The Whole Hogge With Jacqueline Hogge
DESPITE the gale force winds and torrential downpours of the past few days, we are officially in summer season, folks, now that we’re into the second week of May.
While the predictability of Ireland’s inclement climate is enough to dampen any hint of a sunny disposition, I’m going to mark the coming months with a few light hearted activities in a bid to break the cycle of damp summers that we’ve been burdened with in recent years.
The inspiration for such endeavors lies in my inbox every morning when the deal of the day pops up from some kind of marketing company. When they first started to descend on both my work and personal accounts I hastily deleted them as I considered them a waste of time. However, as the months have gone by I found myself drawn to subject lines offering such tantalising treats as a five star retreat in Portugal or a flying lesson. Not that I’m in a position to catch the next flight to Lisbon, or indeed pilot the aircraft concerned, but it was the notion of being offered a shot at such fantastic escapism that delivered momentary pleasure.
Closer to home though there are a few deals that I may have to explore in greater depth, if for no other reason than to tell you fine people what is involved in a zorbing and zipwire experience. No, I haven’t the first clue either.
As far as I was concerned a zipwire is the contraption in the playground my two terrors get hours of fun from as they zoom along a suspended wire, while clinging to a rope astride a ridiculously inadequate seat. If that’s the sum total of the gig, albeit for bigger kids, I think I’ll pass, although until I’ve researched the zorbing element I’ll keep an open mind.
Another one that has caught my eye is a kite surfing lesson, which is a bit ambitious given that my balancing act needs a bit of work. I’m not sure either I’ve the upper arm strength required to sustain this particular activity but then I won’t know until I give it a lash, which I will do at some point over the next three months. A few friends have embraced actual surfing in recent years and swear by it as an energising way of keeping fit and having fun in the great outdoors. I’ve been tempted to join them when the sun has been shining, but the fact I’d be a beginner and therefore would be confined to learning the basics by lying on a board on the sand while they were whipping up the actual waves, put me off. As did my underlying condition of lazyitis, which is worsening by the day.
It’s not outdoor fun and adventure of course that clogs up the inbox on a daily basis. There are days when tacky jewellery and colonic hydrotherapy offers add to my disaffection with yet another wet windy Monday morning, and can lead to me back to the habit of deleting offers before I’ve checked out the details. That’s all very well when I’m binning the water filtration system deal, but it can lead to more attractive offers slipping through the net. One such opportunity was a sea safari that was dismissed as being another foreign holiday deal that even with 45 per cent off, was beyond my reach. But no, on further investigation I discovered the rather ambitiously titled offer was in fact based in Mayo. Yes, you read it right, a hop and skip up the road, they were offering a day’s sailing lesson with lunch and a glass of bubbly thrown in. This must be why I miss out on so much in life, I’m forever glossing over the fine print. Anyway, the sea safari tag was a bit of an oversell, given that the animals offered were seals and dolphins and there was no actual guarantee of seeing them. But the location, Clew Bay, would have sealed the deal on its own, had I bothered to find out where it was based. A day of basic sailing instruction in a keel boat, whatever type of vessel that might be, would be a pretty amazing way to while away a Sunday. If nothing else it would tap into this long held theory I’ve had that I will end up either living by the sea or owning a boat. I was once accused of snobbery when I voiced the hugely optimistic dream of one day having my own boat. It didn’t help that I made such a declaration on the marina of a very posh resort where the smallest boat we could find was a 50-foot catamaran, but hey there’s no harm in dreaming big now is there? Fast forward a few years though and the closest I’ve got to being on a boat is the ferry between Kilrush and Tarbert, and that wasn’t quite what I had in mind.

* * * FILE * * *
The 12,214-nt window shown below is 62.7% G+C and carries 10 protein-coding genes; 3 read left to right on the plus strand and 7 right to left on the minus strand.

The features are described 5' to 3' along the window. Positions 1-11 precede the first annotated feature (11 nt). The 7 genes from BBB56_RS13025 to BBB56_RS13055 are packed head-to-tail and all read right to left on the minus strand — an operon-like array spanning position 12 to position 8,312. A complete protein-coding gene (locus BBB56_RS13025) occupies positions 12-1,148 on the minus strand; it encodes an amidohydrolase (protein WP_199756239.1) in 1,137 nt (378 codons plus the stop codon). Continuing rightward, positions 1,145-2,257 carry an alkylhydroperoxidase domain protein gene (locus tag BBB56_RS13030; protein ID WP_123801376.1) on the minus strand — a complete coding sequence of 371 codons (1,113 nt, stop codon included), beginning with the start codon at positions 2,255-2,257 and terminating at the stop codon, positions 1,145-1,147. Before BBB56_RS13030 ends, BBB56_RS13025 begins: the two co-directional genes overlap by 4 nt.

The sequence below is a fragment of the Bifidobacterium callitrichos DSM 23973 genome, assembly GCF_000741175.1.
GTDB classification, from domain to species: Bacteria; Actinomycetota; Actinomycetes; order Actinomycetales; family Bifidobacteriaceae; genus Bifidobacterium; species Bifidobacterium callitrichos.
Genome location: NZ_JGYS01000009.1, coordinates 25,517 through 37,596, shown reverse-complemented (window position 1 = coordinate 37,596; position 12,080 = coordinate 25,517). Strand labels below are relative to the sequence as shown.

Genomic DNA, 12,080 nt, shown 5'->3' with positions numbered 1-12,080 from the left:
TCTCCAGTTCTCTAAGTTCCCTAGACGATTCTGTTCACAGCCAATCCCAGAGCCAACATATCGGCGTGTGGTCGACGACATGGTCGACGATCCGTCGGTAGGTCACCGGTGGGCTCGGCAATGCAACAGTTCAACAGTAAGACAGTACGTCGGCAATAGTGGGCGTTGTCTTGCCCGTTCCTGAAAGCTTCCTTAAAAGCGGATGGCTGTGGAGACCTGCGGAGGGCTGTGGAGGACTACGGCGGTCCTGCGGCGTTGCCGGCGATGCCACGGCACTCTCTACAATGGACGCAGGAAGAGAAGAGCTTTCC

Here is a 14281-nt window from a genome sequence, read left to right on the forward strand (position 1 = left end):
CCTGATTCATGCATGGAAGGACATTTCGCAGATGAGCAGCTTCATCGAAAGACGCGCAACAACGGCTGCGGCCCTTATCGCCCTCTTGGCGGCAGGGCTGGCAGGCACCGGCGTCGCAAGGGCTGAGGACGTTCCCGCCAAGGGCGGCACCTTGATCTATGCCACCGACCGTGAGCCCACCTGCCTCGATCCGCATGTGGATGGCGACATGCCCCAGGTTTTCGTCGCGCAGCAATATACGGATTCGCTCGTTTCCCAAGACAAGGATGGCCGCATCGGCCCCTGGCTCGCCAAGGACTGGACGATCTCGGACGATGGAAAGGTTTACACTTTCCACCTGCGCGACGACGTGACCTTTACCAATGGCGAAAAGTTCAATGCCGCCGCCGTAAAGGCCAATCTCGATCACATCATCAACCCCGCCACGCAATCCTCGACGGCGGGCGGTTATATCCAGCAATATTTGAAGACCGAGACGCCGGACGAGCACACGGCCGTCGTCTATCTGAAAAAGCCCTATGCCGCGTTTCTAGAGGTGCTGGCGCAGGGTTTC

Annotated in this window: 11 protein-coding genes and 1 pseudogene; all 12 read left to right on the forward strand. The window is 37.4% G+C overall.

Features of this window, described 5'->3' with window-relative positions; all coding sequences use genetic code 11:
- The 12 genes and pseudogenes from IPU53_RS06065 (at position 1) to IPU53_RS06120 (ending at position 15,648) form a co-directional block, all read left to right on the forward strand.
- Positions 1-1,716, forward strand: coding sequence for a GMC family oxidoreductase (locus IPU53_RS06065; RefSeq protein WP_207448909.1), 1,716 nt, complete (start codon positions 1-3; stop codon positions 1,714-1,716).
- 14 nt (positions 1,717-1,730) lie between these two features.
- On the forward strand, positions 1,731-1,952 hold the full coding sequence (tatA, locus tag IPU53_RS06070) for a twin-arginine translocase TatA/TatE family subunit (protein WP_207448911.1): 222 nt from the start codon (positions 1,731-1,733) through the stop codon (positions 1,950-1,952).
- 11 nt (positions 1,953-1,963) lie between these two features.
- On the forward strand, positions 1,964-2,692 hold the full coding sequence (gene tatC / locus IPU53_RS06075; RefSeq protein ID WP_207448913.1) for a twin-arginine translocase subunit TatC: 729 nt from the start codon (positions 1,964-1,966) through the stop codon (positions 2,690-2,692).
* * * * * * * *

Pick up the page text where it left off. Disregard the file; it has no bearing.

So while I missed out on the sea safari deal I’m very tempted to look up the company concerned to see how prohibitive the full cost of such a day trip might be. The weather of course will also play a decisive role in whether or not this mission is successful and given that those lovely people in Met Eireann have been a tad hit and miss with their forecasts in the past few weeks, it will most likely be a leap of faith and a child of prague on the porch the night before, if I do make it out on the water.
One deal I will not be availing of is the chance to spend a day partaking in a funglide experience, which is as daft an activity as you’ll find out there. The blurb on this one tries to entice me onto a motorised machine that will allow me to glide my way through the streets of Galway with the wind in my hair, speeding along with style and swagger. They’ve obviously not caught a glimpse of me power walking down the Prom, where I admit I have seen people on these motorised contraptions that look only slightly more bizarre than the helmet clad people riding them. I’m all for a bit of fun and adventure, but I don’t plan on requiring motorised transportation while ever I’m capable of going for a good walk.